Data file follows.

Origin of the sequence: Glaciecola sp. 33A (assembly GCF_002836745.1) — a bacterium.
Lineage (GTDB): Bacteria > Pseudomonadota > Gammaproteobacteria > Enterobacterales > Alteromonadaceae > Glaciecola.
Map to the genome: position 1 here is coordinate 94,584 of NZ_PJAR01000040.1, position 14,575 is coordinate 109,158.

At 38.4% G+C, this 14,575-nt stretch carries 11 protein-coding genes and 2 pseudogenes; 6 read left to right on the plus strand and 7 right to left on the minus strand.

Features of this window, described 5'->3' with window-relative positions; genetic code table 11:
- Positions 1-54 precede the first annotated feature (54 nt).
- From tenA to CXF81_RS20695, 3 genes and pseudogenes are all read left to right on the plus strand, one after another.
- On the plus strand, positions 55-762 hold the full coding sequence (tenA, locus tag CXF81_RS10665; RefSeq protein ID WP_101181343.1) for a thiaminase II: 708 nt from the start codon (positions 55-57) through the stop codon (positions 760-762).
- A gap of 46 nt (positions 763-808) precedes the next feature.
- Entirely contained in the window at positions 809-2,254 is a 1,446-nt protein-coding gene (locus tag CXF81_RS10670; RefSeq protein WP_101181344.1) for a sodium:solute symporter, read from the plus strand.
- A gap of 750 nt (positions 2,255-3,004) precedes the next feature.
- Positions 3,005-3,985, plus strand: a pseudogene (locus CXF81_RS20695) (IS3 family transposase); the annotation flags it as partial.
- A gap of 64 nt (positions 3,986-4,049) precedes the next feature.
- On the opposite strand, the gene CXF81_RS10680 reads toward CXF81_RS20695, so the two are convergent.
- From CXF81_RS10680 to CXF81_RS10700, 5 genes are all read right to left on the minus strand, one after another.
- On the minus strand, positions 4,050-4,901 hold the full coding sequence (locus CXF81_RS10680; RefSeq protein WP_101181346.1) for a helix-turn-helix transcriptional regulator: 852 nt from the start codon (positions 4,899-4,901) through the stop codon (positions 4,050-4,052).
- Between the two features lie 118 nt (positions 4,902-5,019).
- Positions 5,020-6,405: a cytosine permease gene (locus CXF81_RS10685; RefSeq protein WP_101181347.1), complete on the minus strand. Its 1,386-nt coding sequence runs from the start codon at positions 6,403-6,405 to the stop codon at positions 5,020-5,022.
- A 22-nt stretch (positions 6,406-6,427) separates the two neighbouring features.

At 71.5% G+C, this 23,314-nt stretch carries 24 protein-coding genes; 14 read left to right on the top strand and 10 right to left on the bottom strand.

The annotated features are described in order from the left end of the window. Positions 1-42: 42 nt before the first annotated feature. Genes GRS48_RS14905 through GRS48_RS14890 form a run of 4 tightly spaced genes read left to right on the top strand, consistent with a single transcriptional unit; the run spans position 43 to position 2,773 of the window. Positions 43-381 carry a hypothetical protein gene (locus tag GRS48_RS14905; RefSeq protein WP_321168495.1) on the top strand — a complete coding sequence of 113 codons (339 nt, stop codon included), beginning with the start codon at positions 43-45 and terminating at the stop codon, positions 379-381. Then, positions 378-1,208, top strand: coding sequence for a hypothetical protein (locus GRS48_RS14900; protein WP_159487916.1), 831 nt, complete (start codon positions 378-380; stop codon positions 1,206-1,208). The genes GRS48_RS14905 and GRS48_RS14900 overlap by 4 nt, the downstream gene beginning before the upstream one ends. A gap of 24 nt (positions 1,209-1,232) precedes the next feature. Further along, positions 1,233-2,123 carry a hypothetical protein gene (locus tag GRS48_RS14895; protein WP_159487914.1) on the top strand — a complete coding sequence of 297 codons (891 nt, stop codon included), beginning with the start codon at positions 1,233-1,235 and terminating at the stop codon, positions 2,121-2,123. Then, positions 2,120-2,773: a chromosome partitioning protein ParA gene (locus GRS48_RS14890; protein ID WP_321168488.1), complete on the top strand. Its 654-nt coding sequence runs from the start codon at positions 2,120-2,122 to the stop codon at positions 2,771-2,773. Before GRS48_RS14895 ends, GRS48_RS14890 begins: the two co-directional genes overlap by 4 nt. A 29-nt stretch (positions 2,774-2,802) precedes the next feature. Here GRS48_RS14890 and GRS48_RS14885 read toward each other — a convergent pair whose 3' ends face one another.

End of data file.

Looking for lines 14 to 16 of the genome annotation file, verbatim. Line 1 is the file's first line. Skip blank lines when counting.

- On the opposite strand, the gene CXF81_RS10680 reads toward CXF81_RS20695, so the two are convergent.
- From CXF81_RS10680 to CXF81_RS10700, 5 genes are all read right to left on the minus strand, one after another.
- On the minus strand, positions 4,050-4,901 hold the full coding sequence (locus CXF81_RS10680; RefSeq protein WP_101181346.1) for a helix-turn-helix transcriptional regulator: 852 nt from the start codon (positions 4,899-4,901) through the stop codon (positions 4,050-4,052).